verify that this makes sense. What we’re really looking for is

the conditional expectation of x given some value of y. And we already said that

condition on y being some value of x is uniformly

distributed between 0 and 1 minus y. And so remember for our uniform

distribution, the expectation is simple. It’s just the midpoint. So the midpoint of 0

and 1 minus y is exactly 1 minus y/2. So that’s a nice way of

verifying that this answer is actually correct. Now, the second part of

part D asks us to do a little bit more. We have to use the total

expectation theorem in order to somehow write the expectation

of x in terms of the expectation of y. So the first thing we’ll

do is use the total expectation theorem. So the total expectation theorem

is just saying, well, we can take these conditional

expectations. And now, we can integrate this

by the marginal density of y, then we’ll get the actual

expectation of x. You can think of it as just kind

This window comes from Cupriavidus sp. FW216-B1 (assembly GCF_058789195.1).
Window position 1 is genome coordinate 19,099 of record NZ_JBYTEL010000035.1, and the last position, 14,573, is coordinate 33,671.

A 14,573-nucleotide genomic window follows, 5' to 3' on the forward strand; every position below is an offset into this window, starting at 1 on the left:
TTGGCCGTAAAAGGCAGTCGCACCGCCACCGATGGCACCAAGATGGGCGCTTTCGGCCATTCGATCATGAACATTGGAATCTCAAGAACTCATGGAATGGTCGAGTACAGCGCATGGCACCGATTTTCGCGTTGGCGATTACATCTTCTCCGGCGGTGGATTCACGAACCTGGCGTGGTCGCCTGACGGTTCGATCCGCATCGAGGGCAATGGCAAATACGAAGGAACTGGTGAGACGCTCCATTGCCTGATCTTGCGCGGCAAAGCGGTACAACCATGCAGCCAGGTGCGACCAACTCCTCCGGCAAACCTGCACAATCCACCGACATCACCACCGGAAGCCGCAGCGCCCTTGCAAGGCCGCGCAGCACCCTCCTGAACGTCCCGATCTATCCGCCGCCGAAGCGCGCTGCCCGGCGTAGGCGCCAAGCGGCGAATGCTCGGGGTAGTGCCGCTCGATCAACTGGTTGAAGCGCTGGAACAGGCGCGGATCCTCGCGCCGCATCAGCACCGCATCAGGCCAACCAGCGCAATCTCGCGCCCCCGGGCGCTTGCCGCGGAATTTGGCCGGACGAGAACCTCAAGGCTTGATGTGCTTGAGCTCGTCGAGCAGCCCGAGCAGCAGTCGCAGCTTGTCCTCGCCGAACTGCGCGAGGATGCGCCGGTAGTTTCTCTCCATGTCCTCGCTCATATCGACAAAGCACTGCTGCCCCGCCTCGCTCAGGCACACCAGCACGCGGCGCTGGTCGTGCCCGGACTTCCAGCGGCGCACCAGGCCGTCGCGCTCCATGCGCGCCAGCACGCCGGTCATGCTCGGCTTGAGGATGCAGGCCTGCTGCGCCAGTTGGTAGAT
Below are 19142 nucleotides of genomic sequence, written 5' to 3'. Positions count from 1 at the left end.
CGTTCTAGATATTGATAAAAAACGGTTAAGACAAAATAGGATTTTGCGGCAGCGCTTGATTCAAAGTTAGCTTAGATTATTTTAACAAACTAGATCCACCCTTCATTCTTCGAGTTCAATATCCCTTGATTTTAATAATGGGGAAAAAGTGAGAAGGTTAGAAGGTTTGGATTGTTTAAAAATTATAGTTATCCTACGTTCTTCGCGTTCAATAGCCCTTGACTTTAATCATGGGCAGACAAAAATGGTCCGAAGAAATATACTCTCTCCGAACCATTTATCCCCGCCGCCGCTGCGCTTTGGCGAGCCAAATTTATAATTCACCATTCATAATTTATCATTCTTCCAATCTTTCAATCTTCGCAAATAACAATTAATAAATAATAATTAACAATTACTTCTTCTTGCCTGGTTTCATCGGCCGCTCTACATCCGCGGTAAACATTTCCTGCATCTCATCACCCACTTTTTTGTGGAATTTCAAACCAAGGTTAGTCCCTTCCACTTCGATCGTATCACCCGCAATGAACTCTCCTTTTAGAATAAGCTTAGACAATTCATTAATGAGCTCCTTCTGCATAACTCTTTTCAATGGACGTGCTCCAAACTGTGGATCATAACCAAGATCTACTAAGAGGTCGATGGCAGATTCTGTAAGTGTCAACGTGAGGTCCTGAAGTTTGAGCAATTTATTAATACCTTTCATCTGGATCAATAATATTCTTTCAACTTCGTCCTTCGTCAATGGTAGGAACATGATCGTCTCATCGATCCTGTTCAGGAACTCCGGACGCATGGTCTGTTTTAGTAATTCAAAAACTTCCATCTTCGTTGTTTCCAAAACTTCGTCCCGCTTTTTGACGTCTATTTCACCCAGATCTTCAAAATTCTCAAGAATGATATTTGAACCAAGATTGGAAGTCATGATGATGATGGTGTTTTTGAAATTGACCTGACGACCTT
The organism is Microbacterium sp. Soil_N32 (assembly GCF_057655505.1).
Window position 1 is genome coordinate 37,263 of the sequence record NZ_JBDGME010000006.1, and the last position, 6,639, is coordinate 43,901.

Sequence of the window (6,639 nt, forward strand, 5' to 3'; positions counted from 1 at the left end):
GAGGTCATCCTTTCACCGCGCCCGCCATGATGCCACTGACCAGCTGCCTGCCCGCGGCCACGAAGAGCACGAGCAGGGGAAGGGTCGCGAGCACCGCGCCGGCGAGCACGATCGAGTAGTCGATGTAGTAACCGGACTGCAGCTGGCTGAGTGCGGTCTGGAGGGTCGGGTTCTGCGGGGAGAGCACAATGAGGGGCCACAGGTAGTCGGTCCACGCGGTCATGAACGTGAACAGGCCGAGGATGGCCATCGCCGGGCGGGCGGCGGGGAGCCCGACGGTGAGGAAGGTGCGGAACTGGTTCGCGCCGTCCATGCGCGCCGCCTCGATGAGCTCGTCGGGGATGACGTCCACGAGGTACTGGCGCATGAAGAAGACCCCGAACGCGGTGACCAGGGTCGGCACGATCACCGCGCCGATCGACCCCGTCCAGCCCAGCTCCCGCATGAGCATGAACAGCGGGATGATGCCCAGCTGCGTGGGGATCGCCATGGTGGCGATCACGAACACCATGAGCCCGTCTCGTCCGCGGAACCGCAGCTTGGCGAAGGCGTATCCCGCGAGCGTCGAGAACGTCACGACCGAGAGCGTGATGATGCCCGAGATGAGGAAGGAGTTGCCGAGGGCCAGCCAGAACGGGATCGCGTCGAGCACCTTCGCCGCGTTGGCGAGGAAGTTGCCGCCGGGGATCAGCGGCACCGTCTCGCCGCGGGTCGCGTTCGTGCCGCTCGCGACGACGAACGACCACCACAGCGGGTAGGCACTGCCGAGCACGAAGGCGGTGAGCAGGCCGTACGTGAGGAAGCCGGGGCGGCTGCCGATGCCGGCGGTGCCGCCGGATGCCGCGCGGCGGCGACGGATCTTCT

of applying the law of iterated expectations as well. So this integral is going

to look like this. You take the conditional

expectation. So this is the expectation of x

if y were equal to little y. And now, what is that

probability? Well, now we just multiply that

by the density of y at that actual value of little y. And we integrate with

respect to y. Now, we’ve already calculated

what this conditional expectation is. It’s 1 minus y/2. So let’s plug that in. 1 minus y/2 times the

marginal of y. There’s a couple ways of

attacking this problem now. One way is, we can actually

just plug in that marginal of y. We’ve already calculated that

out in part B. And then we can do this integral and calculate

out the expectation. But maybe we don’t really want

to do so much calculus. So let’s do what the

problem says and try a different approach. So what the problem suggests is